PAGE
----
The pussycats roar
"If anything, the national press corps was probably too deferential to the White House and to the administration in regard to the most important decision facing the nation during my years in Washington, the choice over whether to go to war in Iraq.Two Plus Two Equals Four, Say Experts! Stop the presses!
"The collapse of the administration's rationales for war, which became apparent months after our invasion, should never have come as such a surprise. … In this case, the 'liberal media' didn't live up to its reputation. If it had, the country would have been better served."
The public tribunes of the press, however, see no reason to question their own general flawlessness:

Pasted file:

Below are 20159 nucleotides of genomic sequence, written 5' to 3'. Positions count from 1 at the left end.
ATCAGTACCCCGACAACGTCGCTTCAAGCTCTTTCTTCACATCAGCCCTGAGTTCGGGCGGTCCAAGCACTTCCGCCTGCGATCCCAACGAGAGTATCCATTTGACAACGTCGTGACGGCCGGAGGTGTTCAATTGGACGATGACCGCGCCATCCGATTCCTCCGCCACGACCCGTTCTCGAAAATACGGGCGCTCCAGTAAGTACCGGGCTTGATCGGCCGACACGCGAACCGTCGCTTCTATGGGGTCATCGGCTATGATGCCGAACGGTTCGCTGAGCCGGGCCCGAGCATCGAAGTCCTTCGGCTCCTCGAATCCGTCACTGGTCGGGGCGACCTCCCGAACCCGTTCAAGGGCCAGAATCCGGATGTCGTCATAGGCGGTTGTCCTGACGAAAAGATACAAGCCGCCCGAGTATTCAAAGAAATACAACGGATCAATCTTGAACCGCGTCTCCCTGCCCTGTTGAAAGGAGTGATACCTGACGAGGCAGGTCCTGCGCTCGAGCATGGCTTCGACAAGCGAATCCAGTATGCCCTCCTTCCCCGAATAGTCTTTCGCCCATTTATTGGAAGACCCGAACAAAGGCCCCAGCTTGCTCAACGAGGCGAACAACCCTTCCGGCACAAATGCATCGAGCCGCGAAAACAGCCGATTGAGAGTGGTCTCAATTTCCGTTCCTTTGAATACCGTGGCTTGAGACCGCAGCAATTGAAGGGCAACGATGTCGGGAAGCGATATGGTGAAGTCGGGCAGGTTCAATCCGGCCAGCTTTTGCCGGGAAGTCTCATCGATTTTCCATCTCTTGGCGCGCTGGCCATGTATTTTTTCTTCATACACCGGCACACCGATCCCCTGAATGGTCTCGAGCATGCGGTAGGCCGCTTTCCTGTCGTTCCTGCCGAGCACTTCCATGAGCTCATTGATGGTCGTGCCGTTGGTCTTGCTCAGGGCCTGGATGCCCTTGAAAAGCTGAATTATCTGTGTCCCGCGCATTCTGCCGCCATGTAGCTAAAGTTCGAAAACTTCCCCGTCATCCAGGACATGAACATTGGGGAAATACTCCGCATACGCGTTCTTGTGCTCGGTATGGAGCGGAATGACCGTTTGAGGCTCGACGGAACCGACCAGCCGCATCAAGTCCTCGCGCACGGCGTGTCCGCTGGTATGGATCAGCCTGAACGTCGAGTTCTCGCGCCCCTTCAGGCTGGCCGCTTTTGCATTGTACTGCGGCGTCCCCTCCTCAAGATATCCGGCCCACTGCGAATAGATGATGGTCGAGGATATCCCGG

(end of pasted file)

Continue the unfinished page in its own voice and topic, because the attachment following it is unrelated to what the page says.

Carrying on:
"It's a stunning and unsupportable statement," pronounced Mark Knoller, CBS Radio correspondent. "Transcripts of McClellan's press briefings provide more than ample evidence of the intense scrutiny imposed on the White House and its policies by members of the press. Most days, McClellan left the briefing room lectern positively spent by the pounding he faced from reporters."I like the bit from the CBS guy about how he "pounded" McClellan until he was "spent" every day. I bet he says the same about his girlfriends.
ABC's Ann Compton was perplexed: "Is Scott suggesting the White House press corps can stop, or start wars?"
David Gregory, NBC News' chief White House correspondent, opined: "I think he's wrong." He added: "I think we pushed, I think we prodded. ...The right questions were asked."